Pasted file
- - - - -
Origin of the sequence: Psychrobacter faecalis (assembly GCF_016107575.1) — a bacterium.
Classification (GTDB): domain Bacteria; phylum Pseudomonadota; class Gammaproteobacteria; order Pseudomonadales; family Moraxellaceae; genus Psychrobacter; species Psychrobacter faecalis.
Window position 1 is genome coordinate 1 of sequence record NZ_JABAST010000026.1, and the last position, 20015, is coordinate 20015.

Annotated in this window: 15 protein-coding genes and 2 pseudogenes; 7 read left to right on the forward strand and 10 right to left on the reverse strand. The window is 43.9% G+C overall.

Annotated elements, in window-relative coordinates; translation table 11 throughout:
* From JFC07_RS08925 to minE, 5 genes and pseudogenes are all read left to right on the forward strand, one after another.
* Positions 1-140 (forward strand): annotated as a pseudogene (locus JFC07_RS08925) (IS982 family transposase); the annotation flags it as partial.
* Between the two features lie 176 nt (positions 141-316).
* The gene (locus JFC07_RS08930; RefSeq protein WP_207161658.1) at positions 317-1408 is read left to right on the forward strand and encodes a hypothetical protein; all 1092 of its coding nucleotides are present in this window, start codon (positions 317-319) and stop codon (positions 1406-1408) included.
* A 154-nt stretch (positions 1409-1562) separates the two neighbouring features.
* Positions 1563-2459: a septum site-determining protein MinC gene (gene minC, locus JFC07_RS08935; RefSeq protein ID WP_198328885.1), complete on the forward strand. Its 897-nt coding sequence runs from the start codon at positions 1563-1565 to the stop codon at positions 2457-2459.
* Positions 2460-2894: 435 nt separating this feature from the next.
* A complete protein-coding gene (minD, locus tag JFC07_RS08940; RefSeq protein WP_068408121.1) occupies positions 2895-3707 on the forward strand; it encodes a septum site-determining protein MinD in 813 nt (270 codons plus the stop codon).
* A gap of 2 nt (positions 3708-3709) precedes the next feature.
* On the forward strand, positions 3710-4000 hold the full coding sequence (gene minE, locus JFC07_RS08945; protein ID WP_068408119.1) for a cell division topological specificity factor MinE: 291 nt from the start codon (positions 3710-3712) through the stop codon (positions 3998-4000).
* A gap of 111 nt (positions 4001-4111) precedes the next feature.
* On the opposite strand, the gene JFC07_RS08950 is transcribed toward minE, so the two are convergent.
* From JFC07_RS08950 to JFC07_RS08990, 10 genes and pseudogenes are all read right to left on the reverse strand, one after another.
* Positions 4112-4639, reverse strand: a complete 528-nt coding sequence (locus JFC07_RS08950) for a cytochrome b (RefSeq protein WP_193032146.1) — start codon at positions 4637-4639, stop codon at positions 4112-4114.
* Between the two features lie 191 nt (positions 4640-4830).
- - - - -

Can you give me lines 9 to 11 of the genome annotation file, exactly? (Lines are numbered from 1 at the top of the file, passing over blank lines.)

* The gene (locus JFC07_RS08930; RefSeq protein WP_207161658.1) at positions 317-1408 is read left to right on the forward strand and encodes a hypothetical protein; all 1092 of its coding nucleotides are present in this window, start codon (positions 317-319) and stop codon (positions 1406-1408) included.
* A 154-nt stretch (positions 1409-1562) separates the two neighbouring features.
* Positions 1563-2459: a septum site-determining protein MinC gene (gene minC, locus JFC07_RS08935; RefSeq protein ID WP_198328885.1), complete on the forward strand. Its 897-nt coding sequence runs from the start codon at positions 1563-1565 to the stop codon at positions 2457-2459.